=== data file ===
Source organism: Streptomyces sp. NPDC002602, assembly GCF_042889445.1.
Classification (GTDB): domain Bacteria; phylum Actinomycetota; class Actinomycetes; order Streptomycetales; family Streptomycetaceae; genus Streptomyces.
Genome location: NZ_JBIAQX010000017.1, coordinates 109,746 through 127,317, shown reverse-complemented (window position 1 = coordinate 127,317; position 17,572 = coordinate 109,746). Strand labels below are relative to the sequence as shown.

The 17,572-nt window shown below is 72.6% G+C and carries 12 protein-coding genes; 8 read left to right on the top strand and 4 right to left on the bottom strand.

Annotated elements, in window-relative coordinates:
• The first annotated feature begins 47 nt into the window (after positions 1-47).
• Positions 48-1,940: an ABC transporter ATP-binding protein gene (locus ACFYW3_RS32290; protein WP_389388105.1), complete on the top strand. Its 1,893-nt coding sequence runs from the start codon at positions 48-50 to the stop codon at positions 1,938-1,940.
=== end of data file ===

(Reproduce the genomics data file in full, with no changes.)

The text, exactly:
Source organism: Streptomyces sp. NPDC002602, assembly GCF_042889445.1.
Classification (GTDB): domain Bacteria; phylum Actinomycetota; class Actinomycetes; order Streptomycetales; family Streptomycetaceae; genus Streptomyces.
Genome location: NZ_JBIAQX010000017.1, coordinates 109,746 through 127,317, shown reverse-complemented (window position 1 = coordinate 127,317; position 17,572 = coordinate 109,746). Strand labels below are relative to the sequence as shown.

The 17,572-nt window shown below is 72.6% G+C and carries 12 protein-coding genes; 8 read left to right on the top strand and 4 right to left on the bottom strand.

Annotated elements, in window-relative coordinates:
• The first annotated feature begins 47 nt into the window (after positions 1-47).
• Positions 48-1,940: an ABC transporter ATP-binding protein gene (locus ACFYW3_RS32290; protein WP_389388105.1), complete on the top strand. Its 1,893-nt coding sequence runs from the start codon at positions 48-50 to the stop codon at positions 1,938-1,940.